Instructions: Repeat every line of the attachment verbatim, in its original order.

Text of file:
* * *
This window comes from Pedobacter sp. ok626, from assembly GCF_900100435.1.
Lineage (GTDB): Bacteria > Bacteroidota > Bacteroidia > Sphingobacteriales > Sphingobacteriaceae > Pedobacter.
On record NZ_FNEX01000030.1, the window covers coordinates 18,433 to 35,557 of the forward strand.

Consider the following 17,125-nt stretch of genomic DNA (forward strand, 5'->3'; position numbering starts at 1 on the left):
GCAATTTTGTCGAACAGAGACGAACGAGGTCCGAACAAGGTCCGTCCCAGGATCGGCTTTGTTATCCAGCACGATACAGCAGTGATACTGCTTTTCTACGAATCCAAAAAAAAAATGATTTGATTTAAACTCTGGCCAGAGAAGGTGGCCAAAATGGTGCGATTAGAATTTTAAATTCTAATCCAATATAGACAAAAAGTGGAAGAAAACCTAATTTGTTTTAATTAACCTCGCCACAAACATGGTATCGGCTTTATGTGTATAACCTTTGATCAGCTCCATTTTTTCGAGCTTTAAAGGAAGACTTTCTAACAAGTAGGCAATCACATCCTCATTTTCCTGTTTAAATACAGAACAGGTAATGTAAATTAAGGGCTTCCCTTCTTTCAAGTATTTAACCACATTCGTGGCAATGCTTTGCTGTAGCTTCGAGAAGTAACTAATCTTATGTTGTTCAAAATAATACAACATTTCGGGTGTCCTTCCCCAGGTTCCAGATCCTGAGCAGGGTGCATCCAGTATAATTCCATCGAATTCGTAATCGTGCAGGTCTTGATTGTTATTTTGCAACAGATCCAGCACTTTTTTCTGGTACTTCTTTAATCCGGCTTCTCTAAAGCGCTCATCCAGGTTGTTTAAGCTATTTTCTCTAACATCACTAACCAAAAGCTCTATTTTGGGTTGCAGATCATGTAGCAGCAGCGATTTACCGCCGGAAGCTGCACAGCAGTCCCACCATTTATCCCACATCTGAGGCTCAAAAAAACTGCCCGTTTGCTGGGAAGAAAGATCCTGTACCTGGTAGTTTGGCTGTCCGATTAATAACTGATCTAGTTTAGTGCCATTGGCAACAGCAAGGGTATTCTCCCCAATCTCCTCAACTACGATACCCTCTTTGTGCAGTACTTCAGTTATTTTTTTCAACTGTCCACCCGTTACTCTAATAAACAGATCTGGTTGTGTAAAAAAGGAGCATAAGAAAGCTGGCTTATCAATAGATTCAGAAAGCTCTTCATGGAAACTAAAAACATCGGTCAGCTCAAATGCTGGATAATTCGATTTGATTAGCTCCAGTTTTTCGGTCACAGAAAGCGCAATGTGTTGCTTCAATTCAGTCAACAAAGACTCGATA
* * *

This window comes from Pedobacter sp. ok626, from assembly GCF_900100435.1.
Lineage (GTDB): Bacteria > Bacteroidota > Bacteroidia > Sphingobacteriales > Sphingobacteriaceae > Pedobacter.
On record NZ_FNEX01000030.1, the window covers coordinates 18,433 to 35,557 of the forward strand.

Consider the following 17,125-nt stretch of genomic DNA (forward strand, 5'->3'; position numbering starts at 1 on the left):
GCAATTTTGTCGAACAGAGACGAACGAGGTCCGAACAAGGTCCGTCCCAGGATCGGCTTTGTTATCCAGCACGATACAGCAGTGATACTGCTTTTCTACGAATCCAAAAAAAAAATGATTTGATTTAAACTCTGGCCAGAGAAGGTGGCCAAAATGGTGCGATTAGAATTTTAAATTCTAATCCAATATAGACAAAAAGTGGAAGAAAACCTAATTTGTTTTAATTAACCTCGCCACAAACATGGTATCGGCTTTATGTGTATAACCTTTGATCAGCTCCATTTTTTCGAGCTTTAAAGGAAGACTTTCTAACAAGTAGGCAATCACATCCTCATTTTCCTGTTTAAATACAGAACAGGTAATGTAAATTAAGGGCTTCCCTTCTTTCAAGTATTTAACCACATTCGTGGCAATGCTTTGCTGTAGCTTCGAGAAGTAACTAATCTTATGTTGTTCAAAATAATACAACATTTCGGGTGTCCTTCCCCAGGTTCCAGATCCTGAGCAGGGTGCATCCAGTATAATTCCATCGAATTCGTAATCGTGCAGGTCTTGATTGTTATTTTGCAACAGATCCAGCACTTTTTTCTGGTACTTCTTTAATCCGGCTTCTCTAAAGCGCTCATCCAGGTTGTTTAAGCTATTTTCTCTAACATCACTAACCAAAAGCTCTATTTTGGGTTGCAGATCATGTAGCAGCAGCGATTTACCGCCGGAAGCTGCACAGCAGTCCCACCATTTATCCCACATCTGAGGCTCAAAAAAACTGCCCGTTTGCTGGGAAGAAAGATCCTGTACCTGGTAGTTTGGCTGTCCGATTAATAACTGATCTAGTTTAGTGCCATTGGCAACAGCAAGGGTATTCTCCCCAATCTCCTCAACTACGATACCCTCTTTGTGCAGTACTTCAGTTATTTTTTTCAACTGTCCACCCGTTACTCTAATAAACAGATCTGGTTGTGTAAAAAAGGAGCATAAGAAAGCTGGCTTATCAATAGATTCAGAAAGCTCTTCATGGAAACTAAAAACATCGGTCAGCTCAAATGCTGGATAATTCGATTTGATTAGCTCCAGTTTTTCGGTCACAGAAAGCGCAATGTGTTGCTTCAATTCAGTCAACAAAGACTCGATA